This week in America, we reached a long overdue milestone. The first Black female Justice of the Supreme Court was confirmed. Certainly, this is a time for celebrating our country’s progress in trying to afford all Americans equality and opportunity, yet I can’t help but realize that we still have so very far to go.
Of course, each step on the journey to full equality brings us one step closer to the ultimate goal, but it’s been decades since Rosa Parks refused to give up her seat on that bus and little black children were escorted into an all-white school surrounded by a cordon of men needed to protect them. It’s been decades during which the divide has moved forward a step and in the next breath moved backwards several steps.
Why is the concept of treating everyone equally so hard to embrace? Are some people afraid that by giving everyone equal standing they are somehow diminished? Does it somehow threaten the “haves” when the “have nots” are allowed the same privileges? Since our existence, people have been segregated by class – rich versus poor; educated versus not; black versus white; and even country versus country but just because it has always happened doesn’t make it right.
For those who believe that the confirmation of soon to be Justice Ketanji Brown Jackson was a mistake, do you hold that opinion based on the side of the aisle you align with? Did you even listen to the confirmation hearings? Or is it more likely you made a decision based on the political party of the President who nominated her or the color of her skin?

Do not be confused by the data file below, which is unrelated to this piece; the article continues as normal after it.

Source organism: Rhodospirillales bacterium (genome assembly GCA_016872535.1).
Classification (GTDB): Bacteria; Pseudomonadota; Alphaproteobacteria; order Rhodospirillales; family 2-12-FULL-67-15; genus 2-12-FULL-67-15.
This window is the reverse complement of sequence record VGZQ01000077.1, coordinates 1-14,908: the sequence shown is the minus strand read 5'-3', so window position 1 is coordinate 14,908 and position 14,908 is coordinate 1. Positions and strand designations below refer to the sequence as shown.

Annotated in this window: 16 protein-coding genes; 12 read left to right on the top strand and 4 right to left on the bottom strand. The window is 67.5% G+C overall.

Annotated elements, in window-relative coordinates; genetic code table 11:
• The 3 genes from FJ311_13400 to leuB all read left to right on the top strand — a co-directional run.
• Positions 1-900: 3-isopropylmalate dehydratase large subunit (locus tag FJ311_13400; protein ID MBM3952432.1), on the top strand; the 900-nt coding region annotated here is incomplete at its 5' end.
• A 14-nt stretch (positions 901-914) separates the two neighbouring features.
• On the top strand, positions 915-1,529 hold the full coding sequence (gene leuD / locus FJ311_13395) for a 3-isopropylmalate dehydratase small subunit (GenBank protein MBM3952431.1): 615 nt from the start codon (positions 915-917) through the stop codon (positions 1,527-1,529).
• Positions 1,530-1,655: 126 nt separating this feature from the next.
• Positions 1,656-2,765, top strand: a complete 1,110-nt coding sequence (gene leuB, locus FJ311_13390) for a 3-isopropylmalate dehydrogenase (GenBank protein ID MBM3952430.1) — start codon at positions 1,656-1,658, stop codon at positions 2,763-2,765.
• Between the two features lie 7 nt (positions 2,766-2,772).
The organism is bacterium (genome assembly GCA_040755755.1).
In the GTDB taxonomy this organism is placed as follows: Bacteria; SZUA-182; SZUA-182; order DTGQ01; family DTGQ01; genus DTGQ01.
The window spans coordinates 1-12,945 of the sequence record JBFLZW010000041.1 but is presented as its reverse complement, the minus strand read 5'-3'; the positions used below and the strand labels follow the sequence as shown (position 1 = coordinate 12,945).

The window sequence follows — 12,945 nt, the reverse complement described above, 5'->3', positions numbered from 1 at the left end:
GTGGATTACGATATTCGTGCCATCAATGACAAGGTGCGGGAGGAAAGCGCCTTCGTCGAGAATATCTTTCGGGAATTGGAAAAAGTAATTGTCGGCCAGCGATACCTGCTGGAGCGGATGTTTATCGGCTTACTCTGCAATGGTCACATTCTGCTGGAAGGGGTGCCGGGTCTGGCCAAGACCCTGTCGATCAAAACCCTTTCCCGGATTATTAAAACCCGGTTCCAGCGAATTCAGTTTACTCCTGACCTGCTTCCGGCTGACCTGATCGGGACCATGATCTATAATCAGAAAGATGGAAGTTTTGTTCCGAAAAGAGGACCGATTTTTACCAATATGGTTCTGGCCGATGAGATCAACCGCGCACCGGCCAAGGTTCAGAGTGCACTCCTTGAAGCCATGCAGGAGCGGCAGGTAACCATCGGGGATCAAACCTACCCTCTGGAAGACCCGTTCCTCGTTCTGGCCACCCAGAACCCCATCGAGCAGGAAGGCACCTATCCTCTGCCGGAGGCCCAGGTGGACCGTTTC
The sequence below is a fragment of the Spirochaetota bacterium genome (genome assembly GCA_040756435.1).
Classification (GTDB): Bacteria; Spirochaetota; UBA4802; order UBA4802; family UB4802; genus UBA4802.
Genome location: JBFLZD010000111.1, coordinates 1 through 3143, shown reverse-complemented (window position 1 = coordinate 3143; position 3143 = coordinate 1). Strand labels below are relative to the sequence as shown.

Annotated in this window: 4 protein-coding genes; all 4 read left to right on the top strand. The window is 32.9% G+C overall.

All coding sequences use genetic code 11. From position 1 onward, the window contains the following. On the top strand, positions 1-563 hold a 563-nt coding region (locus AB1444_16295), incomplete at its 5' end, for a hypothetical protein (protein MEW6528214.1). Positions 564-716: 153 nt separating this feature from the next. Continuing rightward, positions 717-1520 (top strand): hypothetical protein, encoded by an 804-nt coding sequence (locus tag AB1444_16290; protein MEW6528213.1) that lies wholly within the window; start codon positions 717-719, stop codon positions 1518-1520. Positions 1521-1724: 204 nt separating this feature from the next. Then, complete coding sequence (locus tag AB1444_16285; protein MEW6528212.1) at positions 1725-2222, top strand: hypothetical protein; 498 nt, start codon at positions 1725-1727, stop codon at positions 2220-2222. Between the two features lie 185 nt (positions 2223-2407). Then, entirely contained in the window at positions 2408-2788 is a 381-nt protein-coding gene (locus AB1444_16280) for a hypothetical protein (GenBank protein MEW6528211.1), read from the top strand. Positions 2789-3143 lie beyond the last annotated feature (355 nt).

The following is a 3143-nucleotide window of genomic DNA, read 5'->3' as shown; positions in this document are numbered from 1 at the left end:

We are all human. We all have opinions about everything and the great thing is that here in America we are allowed to voice those opinions. However, here in America, we also have the social and moral obligation to agree to disagree even if that concept now seems foreign to so many Americans.
The Supreme Court is the ultimate jury in this country. Juries are designed to be “of our peers”. There are hundreds of thousands and more black women in this country. I think it’s about time they too had a peer on the highest court in the land. This week’s action was, to paraphrase Neil Armstrong, “a small step for man, a giant leap for mankind”.
Let’s keep that momentum going until there truly is equality for all and events like this weeks’ confirmation become the norm rather than the exception.
Be well my friends….